Probation is a court-ordered supervisory condition for persons convicted of a misdemeanor or a felony. A court will impose probation either in lieu of a jail sentence or after a person has served a portion of their time in jail or prison. Depending on the type of probation, a defendant may or may not have to report to a probation or parole officer or a community supervisory officer on a regular or in-person basis.
Florida considers probation as a means of rehabilitation but also as a way to protect the community by imposing certain restrictions on the individual’s freedoms. It affords the defendant an opportunity to find work, go to school, to receive counseling if necessary and to reintegrate into the community if the defendant has spent some time in jail or prison. The length of probation can be a few years to over 10 years in length.
Probation in Florida has standard conditions that every probationer has to follow. In some cases and depending on the crime and the status of the victim, the court may impose special conditions as well.
Standard Probation Conditions
When a court orders probation, a list of standard conditions will be provided that must be followed or you are subject to arrest for a violation and possible incarceration. These include:
Examples of Special Conditions
Along with these standard conditions, the court may impose certain special conditions including attending an HIV/AIDS awareness program of between 2 and 4 hours if available in the offender’s county.
Other special conditions may include:
These can impose certain hardships on you as can the standard conditions. Many offenders do find certain conditions too restrictive or may not fully understand what they mean or how to comply with them.
What is a Probation Violation?
If you fail to comply with any condition of probation, you can be violated. The standard in proving a violation is the civil one of proof by a preponderance of the evidence or that it is more likely than not that you violated a condition. Your violation must also have been willful and substantial and proved by direct and credible evidence. Hearsay evidence by itself is admissible, unlike in a civil or criminal trial, but is not sufficient to meet the burden of proof unless it is combined with admissible evidence.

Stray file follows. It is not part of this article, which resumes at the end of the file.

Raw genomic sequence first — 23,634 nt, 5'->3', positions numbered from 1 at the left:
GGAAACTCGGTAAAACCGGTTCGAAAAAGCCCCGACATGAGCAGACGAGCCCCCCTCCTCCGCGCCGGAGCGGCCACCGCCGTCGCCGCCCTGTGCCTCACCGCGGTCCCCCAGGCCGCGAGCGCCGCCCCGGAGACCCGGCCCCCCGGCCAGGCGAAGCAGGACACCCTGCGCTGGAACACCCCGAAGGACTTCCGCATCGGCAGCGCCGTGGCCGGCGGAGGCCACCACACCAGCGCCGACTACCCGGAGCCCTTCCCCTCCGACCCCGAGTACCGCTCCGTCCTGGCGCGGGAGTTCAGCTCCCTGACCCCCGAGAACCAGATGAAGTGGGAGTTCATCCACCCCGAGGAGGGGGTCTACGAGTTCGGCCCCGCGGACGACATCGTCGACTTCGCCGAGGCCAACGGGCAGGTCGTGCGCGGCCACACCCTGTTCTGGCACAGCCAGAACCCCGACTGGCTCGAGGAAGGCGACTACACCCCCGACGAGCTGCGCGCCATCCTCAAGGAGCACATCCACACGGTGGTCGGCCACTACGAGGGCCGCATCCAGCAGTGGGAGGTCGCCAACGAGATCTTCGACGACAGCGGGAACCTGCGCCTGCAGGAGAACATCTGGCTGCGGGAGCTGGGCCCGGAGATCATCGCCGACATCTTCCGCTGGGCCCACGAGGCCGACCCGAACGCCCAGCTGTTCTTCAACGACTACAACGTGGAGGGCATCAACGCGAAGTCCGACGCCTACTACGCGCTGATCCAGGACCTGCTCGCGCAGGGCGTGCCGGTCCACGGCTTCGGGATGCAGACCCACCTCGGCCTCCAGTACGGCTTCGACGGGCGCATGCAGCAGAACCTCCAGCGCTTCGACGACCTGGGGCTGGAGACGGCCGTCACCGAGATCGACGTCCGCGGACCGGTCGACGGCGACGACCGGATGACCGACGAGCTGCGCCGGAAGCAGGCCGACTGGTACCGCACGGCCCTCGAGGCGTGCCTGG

As the offender, you may also be compelled to testify regarding the violation but you retain your right to not incriminate yourself pertaining to the commission of a separate criminal offense.
Examples of violations include:
Even if you do violate any one of these conditions, the state must prove that it was willful, or deliberate, and substantial. For example, you may have unwittingly and unintentionally come into contact with a prohibited person. Also, your failure to maintain work or to appear at your community service obligation may have been due to illness or some other event. Further, getting arrested is not necessarily a violation though you could be tried and acquitted and still be violated by your PO since the standard of proof to find a violation is not the stricter criminal standard of beyond a reasonable doubt. As indicated herein, the prosecution needs more than hearsay evidence to show a willful and substantial violation.
Other valid excuses include loss of employment or otherwise lacking the ability to pay restitution, fines or other costs and that you did not willfully refuse to pay.
Most probation violations are based on positive drug tests, but the prosecution needs to prove that the technical requirements of the drug test were followed. Field tests alone to detect the presence of drugs may be insufficient unless the officer is certified and provides enough foundational testimony to meet the standard of proof.
If you are found in violation, the court may impose the sentence that was stayed but not imposed at the time you were sentenced. For instance, if you were sentenced to 2 years and served 6 months, then you could be sentenced to 18 months or any portion of that original sentence not yet served.
Reduction of Probationary Period
You can reduce or modify your probation by petitioning the court or by discussing it with your PO or community control officer. Many offenders find it difficult to pay court costs and a court may agree to waive them. You can also do community service in lieu of paying certain costs or fines.
You can also petition the court to terminate your probation once you have either completed all conditions such as completion of a counseling program, payment of fines and restitution and community service; or in other words, have completed all special conditions. You may also file a petition for early termination of probation if you have served at least half of your probation term.
Contact a Criminal Defense Attorney
Probation is a contractual arrangement with the court and your PO or community control officer that can be easily violated unless you are fully aware of your conditions and obligations. Consult with a criminal defense attorney who can discuss these conditions with you and what constitutes a violation. Knowing your limitations and that modifications and early termination is possible can ease the experience and make these conditions more tolerable. If a violation occurs, your attorney can present evidence that may indicate the violation was inadvertent and not willful or substantial.